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Communication

A Collaborative Approach between Japan and China for Implementing Interlaboratory Evaluation of Olfactometry

1
Graduate School of Sciences and Technology for Innovation, Yamaguchi University, 2-16-1, Tokiwadai, Ube, Yamaguchi 755-8611, Japan
2
State Environmental Protection Key Laboratory of Odor Pollution Control, Tianjin Academy of Environmental Sciences, No.17, Fukang Road, Nankai District, Tianjin 300191, China
3
Japan Association on Odor Environment, Shinyou-building 11F, 2-14-2, Takadanobaba, Shinjuku-ku, Tokyo 169-0075, Japan
*
Author to whom correspondence should be addressed.
Atmosphere 2020, 11(2), 221; https://doi.org/10.3390/atmos11020221
Received: 20 January 2020 / Revised: 15 February 2020 / Accepted: 18 February 2020 / Published: 22 February 2020

Abstract

:
Odor measurement is a crucial element of odor management and regulation. This paper introduced a collaborative implementation of interlaboratory evaluation of olfactometry between Japan and China. An international comparison of olfactometry using the triangular odor bag method was carried out for the first time between Japan and China in 2018. A total of 134 olfactometry laboratories (130 Japanese and 4 Chinese) participated in the test, and the odor index of the test odorant (dimethyl disulfide with a concentration of 10.7 ppm) was measured three times at each laboratory. In the interlaboratory evaluation, a reference value and repeatability and reproducibility standard deviations were determined on the basis of measurement results of 13 ‘excellent qualified laboratories’ designated by the Japan Association on Odor Environment. Evaluation results of trueness and precision of the 133 laboratories that conducted duplicate or triplicate measurements showed that 110 (108 Japanese and 2 Chinese) and 104 (102 Japanese and 2 Chinese) laboratories (82.7% and 78.2%) conformed to the criterion of trueness and precision, respectively, and 87 (86 Japanese and 1 Chinese) laboratories (65.4%) conformed to both. Based on the meaningful experiences in 2018, a continuous international collaboration between Japan and China in the field of olfactometry should be implemented for the improvement of the quality of olfactometry laboratories and the reliability of odor measurement in both countries.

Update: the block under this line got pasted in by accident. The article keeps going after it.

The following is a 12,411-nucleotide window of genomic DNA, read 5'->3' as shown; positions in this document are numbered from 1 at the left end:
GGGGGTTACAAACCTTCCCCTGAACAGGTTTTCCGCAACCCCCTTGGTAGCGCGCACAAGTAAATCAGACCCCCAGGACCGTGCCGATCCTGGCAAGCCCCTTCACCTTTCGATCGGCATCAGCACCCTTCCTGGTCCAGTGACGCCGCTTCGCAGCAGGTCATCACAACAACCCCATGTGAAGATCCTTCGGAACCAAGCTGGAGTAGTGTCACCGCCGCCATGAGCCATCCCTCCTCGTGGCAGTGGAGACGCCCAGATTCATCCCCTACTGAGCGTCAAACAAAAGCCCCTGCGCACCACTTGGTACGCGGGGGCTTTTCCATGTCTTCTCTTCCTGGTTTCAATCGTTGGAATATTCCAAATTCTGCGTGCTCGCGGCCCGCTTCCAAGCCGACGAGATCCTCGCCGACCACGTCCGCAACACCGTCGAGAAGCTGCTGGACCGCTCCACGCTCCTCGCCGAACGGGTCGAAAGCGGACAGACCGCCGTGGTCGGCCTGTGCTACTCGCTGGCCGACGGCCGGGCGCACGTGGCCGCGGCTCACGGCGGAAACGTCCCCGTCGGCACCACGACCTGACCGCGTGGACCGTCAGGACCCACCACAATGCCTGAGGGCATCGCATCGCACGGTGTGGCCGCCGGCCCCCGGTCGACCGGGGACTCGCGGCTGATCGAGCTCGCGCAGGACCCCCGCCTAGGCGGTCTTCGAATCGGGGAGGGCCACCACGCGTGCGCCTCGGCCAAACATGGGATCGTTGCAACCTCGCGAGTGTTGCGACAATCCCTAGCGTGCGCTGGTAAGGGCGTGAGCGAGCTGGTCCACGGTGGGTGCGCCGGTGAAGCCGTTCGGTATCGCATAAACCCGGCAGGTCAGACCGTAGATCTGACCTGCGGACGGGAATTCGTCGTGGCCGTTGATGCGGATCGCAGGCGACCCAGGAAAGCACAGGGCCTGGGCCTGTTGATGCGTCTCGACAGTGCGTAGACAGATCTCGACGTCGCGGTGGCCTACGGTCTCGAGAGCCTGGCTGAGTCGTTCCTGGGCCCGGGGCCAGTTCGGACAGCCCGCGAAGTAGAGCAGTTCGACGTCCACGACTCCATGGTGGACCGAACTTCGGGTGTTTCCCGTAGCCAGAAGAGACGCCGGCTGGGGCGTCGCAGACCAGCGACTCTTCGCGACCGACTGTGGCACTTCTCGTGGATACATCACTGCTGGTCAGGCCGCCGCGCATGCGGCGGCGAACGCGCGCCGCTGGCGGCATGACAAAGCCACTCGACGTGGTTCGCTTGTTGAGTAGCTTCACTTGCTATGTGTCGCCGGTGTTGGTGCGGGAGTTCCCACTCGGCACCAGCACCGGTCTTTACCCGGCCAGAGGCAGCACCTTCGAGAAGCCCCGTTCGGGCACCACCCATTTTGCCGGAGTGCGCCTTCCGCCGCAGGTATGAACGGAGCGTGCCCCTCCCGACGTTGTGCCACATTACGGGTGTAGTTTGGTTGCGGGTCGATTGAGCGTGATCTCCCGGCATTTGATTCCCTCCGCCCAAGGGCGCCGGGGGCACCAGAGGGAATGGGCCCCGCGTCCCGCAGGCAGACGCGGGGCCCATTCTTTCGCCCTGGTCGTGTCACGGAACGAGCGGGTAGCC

1. Introduction

Odor is a sensory response to the inhalation of air containing chemical substances. Since our sense of smell and emotional response to it are affected by life experience, living environment and physiological conditions, people may have different sensations and emotional responses to the same odorous compounds [1]. Odors discharged from various human activities could cause annoyance and severe damage to residents. Although odor emissions may not lead to direct health-related problems, they can affect the quality of life, which in turn can lead to indirect problems such as nausea, headache, and psychological stress [1,2].
Since odor measurement is a crucial element of odor management and regulation, it is necessary to develop a reliable odor measurement method. Environmental odors consist of a wide variety of odorous compounds. This is the reason why a comprehensive evaluation of odors using the human sense of smell as well as instrumental analysis of individual chemicals is indispensable [3].